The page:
80%

Original 510(k)s

“Substantially equivalent” (SE) or “not substantially equivalent” (NSE) decision10

90 days

75%

75%

BLAs

Priority

6 months

--

75%

Standard

10 months

--

75%

     

The FDA review performance information for CBER, CDER, and CDRH are based on a fiscal year receipt cohort. This methodology calculates performance information for applications for the fiscal year FDA received them, regardless of when FDA acted on or approved the submissions. This section updates FDA’s review performance on the FY 2005 combination product application submissions and presents FDA’s review performance on the FY 2006 combination product application submissions through September 30, 2006.

Performance - CBER-led or CDRH-led Combination Products

FY 2005 Submissions

Fourteen FY 2005 PDUFA submissions identified as CBER-led or CDER-led combination products were reviewed and acted on as of September 30, 2006. These actions included 2 priority and 10 standard NDA combination product submissions and 1 priority and 1 standard BLA combination product submissions (see table below).

PDUFA
OriginalApplication Type

 

Review 
Type

 

Review Within

Reviewed and Acted On[11]

Number on Time[12]

Median or Actual Review Time

[13]
(days)

Range of Review Time
(days)

MinMax

NDAs

Priority

6 months

2

2

225

182

267

Standard

10 months

10

10

303

293

396

BLAs

Priority

6 months

1

1

266

266

266

Standard

10 months

1

1

304

304

304

FY 2006 Submissions

Two FY 2006 PDUFA submissions identified as CBER-led or CDER-led combination products were reviewed and acted on as of September 30, 2006. These actions included 1 standard NDA and 1 priority BLA combination product submissions (see table below). Additional NDAs and BLAs were under review, with decisions pending. FDA will update the FY 2006 submission data in the FY 2007 OCP Performance Report.

PDUFA
OriginalApplication Type

 

Review 
Type

 

Review Within

Reviewed and Acted On[11]

Number on Time

Median or Actual Review Time[13]
(days)

Range of Review Time
(days)

MinMax

NDAs

Priority

6 months

0

--

--

--

--

Standard

10 months

1

1

302

302

302

BLAs

Priority

6 months

1

1

183

183

183

Standard

10 months

0

--

--

--

--

Performance – CBER-led or CDRH-led Combination Products 

FY 2005 Submissions

Fifty-nine FY 2005 MDUFMA submissions identified as CBER-led or CDRH-led combination products had FDA decisions reached as of September 30, 2006. These decisions included 1 expedited PMA, 1 original PMA, and 57 premarket notification [510(k)] combination product submissions (see table below).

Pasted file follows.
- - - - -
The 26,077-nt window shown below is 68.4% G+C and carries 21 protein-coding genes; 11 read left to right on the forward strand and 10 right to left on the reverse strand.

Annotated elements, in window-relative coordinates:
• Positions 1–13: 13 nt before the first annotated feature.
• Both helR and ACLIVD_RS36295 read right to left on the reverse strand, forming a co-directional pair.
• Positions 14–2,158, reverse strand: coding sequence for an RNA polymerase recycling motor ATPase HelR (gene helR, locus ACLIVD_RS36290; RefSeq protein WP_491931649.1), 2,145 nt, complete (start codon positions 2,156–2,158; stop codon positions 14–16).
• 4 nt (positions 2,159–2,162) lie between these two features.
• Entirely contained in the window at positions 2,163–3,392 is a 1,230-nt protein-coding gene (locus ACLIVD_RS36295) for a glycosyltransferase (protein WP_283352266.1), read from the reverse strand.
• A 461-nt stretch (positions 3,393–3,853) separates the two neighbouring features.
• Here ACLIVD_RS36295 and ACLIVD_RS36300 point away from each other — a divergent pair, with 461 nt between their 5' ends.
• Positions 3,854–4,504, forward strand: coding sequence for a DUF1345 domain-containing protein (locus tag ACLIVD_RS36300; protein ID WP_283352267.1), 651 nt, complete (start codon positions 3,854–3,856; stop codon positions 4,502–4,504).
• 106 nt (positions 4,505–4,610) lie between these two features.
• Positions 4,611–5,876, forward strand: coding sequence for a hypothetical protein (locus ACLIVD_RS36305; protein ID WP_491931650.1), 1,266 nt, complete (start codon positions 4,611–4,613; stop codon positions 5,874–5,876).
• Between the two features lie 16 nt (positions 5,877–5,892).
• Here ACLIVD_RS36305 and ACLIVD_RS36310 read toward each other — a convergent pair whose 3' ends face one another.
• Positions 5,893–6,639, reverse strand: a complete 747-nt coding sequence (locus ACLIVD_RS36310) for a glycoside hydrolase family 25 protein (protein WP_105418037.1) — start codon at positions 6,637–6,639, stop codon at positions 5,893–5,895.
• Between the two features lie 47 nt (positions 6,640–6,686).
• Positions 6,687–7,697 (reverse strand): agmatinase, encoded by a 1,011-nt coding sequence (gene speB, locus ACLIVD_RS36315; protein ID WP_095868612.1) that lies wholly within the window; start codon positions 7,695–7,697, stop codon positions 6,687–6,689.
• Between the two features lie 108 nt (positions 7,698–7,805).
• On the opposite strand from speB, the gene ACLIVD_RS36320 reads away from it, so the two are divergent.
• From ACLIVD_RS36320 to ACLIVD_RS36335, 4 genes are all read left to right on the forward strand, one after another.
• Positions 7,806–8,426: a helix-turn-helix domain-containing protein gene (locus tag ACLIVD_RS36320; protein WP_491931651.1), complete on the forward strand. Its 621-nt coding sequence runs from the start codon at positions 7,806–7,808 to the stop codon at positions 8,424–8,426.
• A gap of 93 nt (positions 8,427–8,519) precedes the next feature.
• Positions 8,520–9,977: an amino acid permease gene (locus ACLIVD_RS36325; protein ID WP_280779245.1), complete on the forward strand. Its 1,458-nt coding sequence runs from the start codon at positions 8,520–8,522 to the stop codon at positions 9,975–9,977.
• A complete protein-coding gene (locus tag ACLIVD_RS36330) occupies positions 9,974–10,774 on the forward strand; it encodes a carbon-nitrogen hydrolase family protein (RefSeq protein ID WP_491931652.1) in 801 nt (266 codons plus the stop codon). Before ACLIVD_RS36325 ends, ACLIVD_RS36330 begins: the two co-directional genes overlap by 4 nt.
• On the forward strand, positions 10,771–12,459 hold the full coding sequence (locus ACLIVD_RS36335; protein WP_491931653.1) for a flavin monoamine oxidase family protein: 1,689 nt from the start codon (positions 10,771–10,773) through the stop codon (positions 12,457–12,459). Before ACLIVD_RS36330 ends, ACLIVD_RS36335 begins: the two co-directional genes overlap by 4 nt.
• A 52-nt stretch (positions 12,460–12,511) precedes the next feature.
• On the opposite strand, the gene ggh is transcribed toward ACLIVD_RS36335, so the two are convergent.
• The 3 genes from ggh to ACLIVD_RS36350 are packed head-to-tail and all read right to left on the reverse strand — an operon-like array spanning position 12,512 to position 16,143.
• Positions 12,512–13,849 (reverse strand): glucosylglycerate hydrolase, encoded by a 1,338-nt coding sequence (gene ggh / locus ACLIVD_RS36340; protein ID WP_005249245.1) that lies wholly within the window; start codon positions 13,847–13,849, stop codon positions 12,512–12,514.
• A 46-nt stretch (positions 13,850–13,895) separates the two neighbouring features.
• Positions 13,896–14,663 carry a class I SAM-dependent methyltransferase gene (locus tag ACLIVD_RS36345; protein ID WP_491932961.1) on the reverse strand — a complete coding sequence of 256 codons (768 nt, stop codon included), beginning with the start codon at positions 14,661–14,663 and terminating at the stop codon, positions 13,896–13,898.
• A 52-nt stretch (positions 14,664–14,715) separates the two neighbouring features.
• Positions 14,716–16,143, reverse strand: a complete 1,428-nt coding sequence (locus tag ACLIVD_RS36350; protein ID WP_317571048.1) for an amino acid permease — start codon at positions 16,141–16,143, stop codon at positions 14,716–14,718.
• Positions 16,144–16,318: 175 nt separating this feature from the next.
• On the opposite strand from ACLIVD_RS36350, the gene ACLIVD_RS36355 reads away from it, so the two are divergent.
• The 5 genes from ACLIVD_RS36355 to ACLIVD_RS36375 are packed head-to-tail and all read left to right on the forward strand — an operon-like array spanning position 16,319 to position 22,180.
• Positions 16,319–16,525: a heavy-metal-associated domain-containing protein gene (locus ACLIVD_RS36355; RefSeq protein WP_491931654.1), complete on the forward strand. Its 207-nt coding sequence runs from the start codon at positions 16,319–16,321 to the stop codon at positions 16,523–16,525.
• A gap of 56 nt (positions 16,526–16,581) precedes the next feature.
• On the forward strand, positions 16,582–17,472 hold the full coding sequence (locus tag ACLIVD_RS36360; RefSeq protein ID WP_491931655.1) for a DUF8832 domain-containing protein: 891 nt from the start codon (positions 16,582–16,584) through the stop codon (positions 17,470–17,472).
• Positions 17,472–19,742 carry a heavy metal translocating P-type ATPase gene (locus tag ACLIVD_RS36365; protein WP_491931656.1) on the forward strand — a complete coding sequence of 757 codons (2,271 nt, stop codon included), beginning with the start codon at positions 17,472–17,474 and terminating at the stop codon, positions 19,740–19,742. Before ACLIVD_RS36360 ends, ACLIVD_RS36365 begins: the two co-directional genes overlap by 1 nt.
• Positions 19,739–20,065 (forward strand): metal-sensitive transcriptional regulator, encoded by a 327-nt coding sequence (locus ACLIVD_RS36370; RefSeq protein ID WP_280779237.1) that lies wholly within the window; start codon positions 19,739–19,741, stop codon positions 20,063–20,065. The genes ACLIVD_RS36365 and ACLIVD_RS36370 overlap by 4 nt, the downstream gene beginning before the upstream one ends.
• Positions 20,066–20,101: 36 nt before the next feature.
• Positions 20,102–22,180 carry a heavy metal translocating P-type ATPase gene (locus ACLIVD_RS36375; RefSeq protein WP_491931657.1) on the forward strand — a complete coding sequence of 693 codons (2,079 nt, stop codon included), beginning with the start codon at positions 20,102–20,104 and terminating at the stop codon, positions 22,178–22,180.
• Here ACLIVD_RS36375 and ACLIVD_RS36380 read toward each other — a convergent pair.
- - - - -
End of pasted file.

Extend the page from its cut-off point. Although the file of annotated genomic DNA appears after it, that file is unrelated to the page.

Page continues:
MDUFMA Original Application Type[14]

 

Review
Type

 

Review Within

Decisions Reached[11

Number on Time [15]

Median or Actual  Review Time[16]
(days)

Range of Review Time
(days)

Min

Max

Expedited PMAs

FDA decision

300 days

1

1

290

290

290

 

PMAs

FDA decision

320 days

1

1

264

264

264

510(k)s

SE or NSE decision

90 days

57

45

69

16

194

FY 2006 Submissions

Sixty-six FY 2006 MDUFMA submissions identified as CBER-led or CDRH-led combination products had FDA decisions reached as of September 30, 2006. All decisions made were on 510(k) submissions, which have shorter review times (see table below). Additional PMA and 510(k) combination product submissions were under review, with decisions pending. FDA will update the FY 2006 submissions table in the FY 2007 OCP Performance Report.

 

MDUFMA Original Application Type[14]

 

Review
Type

 

Review Within

Decisions Reached[11]

Number on Time [15]

Median or Actual  Review Time[16]
(days)

Range of Review Time
(days)

Min

Max

Expedited PMAs

FDA decision

300 days

0

--

--

--

--

 

PMAs

FDA decision

320 days

0

--

--

--

--

510(k)s

SE or NSE decision

90 days

66

60

57

10

138

Requirement – Report the Number of Premarket Reviews of Combination Products That Involved a Consulting Center  

FDA is to report the number of premarket reviews of combination products that involved a consulting Center. The table below reflects the Intercenter Requests for Consultative or Collaborative Review forms received and monitored by OCP during FY 2006.[17] As the primary assigned Center, CBER requested 40 intercenter consultations (7 consultations with CDER, 33 consultations with CDRH); CDER requested 64 intercenter consultations (2 with CBER and 62 with CDRH); and CDRH requested 231 intercenter consultations (10 with CBER, 221 with CDER).